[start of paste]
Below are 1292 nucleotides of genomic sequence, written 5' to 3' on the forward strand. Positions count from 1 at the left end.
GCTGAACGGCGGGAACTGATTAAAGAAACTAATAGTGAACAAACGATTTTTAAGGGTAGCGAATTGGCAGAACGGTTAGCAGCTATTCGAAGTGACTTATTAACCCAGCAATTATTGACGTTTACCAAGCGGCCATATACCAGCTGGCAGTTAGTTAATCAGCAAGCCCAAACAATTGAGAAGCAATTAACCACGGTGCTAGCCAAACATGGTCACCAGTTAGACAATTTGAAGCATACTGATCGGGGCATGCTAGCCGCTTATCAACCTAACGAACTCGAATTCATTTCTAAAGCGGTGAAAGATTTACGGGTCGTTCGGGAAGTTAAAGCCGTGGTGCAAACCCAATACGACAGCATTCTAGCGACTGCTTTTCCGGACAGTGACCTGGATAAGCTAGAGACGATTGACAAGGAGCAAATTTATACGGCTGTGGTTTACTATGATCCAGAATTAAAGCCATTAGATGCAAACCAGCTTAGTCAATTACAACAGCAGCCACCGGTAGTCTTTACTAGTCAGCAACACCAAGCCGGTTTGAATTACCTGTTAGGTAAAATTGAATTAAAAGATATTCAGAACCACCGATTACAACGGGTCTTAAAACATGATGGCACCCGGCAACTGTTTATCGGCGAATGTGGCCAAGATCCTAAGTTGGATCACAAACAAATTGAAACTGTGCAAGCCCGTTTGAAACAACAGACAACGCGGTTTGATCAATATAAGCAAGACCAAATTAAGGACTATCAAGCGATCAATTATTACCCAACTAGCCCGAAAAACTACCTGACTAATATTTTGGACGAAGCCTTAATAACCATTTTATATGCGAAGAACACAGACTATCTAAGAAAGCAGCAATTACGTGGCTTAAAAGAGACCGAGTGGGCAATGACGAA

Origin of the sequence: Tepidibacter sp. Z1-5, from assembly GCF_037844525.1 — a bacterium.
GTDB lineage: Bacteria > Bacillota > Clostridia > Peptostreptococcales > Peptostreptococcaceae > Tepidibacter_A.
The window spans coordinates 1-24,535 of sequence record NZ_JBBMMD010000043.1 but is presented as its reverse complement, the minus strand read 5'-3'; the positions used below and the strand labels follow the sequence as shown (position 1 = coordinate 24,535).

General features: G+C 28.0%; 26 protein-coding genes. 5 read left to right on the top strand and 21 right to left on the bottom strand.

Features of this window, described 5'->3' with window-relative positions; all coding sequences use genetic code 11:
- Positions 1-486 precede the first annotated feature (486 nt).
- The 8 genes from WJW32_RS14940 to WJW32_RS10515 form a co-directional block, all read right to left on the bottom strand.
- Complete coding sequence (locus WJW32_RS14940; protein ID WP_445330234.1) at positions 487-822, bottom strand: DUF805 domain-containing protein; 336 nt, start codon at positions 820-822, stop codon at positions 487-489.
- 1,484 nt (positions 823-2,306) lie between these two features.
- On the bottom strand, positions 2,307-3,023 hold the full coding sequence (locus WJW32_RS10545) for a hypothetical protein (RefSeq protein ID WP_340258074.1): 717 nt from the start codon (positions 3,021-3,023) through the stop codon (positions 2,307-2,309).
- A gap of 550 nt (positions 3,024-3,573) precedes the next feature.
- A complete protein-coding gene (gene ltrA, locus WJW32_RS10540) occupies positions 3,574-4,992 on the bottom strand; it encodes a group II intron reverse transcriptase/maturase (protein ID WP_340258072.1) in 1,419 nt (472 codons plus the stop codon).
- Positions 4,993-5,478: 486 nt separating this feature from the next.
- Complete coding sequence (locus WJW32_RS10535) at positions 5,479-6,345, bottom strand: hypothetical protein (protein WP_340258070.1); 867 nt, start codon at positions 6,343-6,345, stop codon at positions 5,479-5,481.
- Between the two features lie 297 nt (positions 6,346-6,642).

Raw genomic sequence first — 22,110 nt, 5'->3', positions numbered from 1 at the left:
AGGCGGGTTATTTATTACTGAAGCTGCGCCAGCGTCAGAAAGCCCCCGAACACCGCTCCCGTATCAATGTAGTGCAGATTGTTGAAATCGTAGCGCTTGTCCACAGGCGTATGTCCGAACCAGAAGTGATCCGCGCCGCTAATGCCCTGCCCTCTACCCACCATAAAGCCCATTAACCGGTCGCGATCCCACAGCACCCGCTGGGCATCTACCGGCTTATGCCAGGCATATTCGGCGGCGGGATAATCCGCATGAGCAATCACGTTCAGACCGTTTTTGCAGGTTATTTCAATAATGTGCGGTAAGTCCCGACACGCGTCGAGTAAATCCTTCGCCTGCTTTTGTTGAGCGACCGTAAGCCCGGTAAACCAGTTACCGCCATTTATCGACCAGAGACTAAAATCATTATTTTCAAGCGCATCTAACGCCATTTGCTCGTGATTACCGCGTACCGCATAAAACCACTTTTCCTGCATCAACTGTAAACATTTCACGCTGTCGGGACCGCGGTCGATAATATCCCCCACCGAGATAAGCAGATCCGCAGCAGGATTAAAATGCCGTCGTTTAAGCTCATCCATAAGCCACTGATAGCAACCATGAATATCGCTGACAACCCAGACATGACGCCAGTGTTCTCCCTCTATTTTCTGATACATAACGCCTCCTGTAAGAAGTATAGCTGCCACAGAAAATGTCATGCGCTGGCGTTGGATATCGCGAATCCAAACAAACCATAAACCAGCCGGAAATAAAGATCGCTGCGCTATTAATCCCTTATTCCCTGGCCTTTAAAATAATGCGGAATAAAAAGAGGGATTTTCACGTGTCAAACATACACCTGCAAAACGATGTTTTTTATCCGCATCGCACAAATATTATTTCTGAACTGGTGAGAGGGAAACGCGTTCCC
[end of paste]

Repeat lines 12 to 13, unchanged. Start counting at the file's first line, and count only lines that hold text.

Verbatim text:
- On the bottom strand, positions 2,307-3,023 hold the full coding sequence (locus WJW32_RS10545) for a hypothetical protein (RefSeq protein ID WP_340258074.1): 717 nt from the start codon (positions 3,021-3,023) through the stop codon (positions 2,307-2,309).
- A gap of 550 nt (positions 3,024-3,573) precedes the next feature.